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Housing News

Average age of houses on the rise, so is it now better or worse to buy new?

With aging housing in America, are first-time buyers better off buying new or existing homes? The average age of a home is rising, as is the price of new housing, so a shift could be upon us.

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The average home age is higher than ever

(REALUOSO.COM) – In a survey from the Department of Housing and Urban Development American Housing Survey (AHS), the median age of homes in the United States was 35 years old. In Texas, homes are a bit younger with the median age between 19 – 29 years. The northeast has the oldest homes, with the median age between 50 – 61 years. In 1985, the median age of a home was only 23 years.

With more houses around 40 years old, the National Association of Realtors asserts that homeowners will have to undertake remodeling and renovation projects before selling unless the home is sold as-is, in which case the buyer will be responsible to update their new residence. Even homeowners who aren’t selling will need to consider remodeling for structural and aesthetic reasons.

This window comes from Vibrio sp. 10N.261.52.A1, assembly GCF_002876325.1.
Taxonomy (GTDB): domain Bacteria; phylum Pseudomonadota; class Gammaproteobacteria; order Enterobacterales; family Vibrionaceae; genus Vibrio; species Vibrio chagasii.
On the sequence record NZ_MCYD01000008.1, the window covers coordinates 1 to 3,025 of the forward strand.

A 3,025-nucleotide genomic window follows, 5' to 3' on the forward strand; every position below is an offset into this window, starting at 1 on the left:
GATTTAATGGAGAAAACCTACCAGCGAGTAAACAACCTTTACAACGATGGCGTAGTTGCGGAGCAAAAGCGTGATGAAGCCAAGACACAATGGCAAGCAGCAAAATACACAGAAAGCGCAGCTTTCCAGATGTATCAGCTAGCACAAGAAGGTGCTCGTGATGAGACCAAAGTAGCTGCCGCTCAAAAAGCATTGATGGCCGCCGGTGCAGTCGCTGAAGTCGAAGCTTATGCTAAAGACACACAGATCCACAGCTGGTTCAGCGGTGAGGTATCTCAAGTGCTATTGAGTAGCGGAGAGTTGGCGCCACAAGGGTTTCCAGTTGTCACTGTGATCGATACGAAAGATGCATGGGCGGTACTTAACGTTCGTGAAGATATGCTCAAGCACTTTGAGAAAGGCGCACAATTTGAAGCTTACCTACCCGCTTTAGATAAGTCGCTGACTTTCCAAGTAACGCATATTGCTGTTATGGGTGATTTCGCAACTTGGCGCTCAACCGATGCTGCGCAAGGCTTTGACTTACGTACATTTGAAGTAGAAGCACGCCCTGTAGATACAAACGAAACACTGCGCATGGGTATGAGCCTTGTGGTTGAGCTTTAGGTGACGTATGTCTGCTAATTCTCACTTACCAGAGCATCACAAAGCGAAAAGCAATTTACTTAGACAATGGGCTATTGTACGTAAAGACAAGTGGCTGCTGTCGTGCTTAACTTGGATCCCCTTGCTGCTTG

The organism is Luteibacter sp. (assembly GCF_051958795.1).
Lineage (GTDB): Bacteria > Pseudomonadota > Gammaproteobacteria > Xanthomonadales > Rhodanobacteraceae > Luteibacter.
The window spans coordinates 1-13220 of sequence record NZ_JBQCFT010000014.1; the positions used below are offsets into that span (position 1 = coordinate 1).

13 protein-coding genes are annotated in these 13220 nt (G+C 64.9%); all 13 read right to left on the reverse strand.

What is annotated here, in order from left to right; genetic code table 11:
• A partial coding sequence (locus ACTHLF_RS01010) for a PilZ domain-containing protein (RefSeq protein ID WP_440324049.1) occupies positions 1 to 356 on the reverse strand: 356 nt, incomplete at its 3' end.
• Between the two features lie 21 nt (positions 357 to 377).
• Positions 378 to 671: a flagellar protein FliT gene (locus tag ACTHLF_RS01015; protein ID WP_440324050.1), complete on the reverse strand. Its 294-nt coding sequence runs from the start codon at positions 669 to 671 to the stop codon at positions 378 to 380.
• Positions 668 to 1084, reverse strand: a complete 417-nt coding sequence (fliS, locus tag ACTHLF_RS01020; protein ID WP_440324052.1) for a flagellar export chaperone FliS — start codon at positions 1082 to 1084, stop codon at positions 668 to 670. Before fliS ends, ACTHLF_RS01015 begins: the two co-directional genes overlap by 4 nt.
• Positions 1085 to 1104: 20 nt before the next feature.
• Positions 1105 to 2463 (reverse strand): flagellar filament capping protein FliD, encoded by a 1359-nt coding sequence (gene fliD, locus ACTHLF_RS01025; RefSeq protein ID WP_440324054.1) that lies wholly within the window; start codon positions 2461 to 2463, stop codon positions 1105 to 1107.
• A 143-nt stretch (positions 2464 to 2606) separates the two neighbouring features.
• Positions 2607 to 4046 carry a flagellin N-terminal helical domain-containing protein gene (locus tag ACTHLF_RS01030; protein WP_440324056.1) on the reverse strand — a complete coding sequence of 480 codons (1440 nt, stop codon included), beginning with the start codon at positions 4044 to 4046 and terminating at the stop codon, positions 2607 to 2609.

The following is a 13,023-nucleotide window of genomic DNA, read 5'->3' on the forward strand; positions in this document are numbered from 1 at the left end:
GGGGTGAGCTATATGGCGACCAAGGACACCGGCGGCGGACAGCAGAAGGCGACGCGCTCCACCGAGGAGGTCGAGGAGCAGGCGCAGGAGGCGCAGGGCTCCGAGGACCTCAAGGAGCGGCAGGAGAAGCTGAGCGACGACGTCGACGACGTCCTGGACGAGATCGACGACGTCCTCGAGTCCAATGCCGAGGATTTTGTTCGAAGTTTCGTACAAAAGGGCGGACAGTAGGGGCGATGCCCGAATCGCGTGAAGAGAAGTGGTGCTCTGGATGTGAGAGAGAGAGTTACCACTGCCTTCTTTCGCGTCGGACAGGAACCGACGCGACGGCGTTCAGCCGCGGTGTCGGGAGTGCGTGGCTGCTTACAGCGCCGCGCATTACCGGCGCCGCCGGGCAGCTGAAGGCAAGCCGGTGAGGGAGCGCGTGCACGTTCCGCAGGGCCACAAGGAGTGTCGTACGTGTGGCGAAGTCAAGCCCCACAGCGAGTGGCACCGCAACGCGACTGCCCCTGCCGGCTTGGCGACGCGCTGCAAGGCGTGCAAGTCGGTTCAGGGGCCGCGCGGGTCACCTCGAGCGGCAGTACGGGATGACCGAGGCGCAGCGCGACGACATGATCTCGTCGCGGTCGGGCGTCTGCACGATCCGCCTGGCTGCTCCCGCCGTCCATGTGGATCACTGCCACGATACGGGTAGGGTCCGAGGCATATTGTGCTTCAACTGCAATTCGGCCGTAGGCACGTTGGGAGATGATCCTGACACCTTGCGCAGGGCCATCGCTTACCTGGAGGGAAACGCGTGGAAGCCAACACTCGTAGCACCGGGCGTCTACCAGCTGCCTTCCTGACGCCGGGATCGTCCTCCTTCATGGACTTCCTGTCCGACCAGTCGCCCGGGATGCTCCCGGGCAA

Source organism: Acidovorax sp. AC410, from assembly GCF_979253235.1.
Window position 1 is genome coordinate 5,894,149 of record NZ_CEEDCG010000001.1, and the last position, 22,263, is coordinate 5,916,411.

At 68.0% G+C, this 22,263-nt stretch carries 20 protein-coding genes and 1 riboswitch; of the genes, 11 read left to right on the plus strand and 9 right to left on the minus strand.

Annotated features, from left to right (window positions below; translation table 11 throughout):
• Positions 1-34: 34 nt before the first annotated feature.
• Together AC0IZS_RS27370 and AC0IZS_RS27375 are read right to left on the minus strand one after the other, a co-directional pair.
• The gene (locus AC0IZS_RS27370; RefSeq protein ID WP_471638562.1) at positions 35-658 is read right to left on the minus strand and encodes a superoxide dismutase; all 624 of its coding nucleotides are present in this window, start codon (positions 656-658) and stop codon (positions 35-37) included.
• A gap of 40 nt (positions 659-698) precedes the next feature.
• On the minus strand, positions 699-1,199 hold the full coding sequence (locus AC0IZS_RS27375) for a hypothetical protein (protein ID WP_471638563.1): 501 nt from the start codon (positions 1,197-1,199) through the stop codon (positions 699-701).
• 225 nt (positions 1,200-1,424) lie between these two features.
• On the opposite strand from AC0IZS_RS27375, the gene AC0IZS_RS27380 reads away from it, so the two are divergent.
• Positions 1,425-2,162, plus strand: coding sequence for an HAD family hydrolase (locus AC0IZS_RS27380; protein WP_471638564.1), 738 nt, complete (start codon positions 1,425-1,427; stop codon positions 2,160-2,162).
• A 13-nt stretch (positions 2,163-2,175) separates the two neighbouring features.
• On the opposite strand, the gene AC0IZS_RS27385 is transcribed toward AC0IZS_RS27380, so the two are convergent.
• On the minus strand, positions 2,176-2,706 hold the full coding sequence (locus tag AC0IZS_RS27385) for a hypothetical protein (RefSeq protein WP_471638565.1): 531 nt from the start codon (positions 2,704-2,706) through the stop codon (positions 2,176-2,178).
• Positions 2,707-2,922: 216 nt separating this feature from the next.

Prices of new homes on the rise

Newer homes cost more than they used to. The price differential between new homes and older homes has increased from 10 percent traditionally to around 37 percent in 2014. This is due to rising construction costs, scarcity of lots, and a low inventory of new homes that doesn’t meet the demand.

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Housing News

Are Realtors the real loser in the fight between Zillow Group and Move, Inc.?

The last year has been one of dramatic and rapid change in the real estate tech sector, but Realtors are vulnerable, and we’re worried.

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Why Realtors are vulnerable to these rapid changes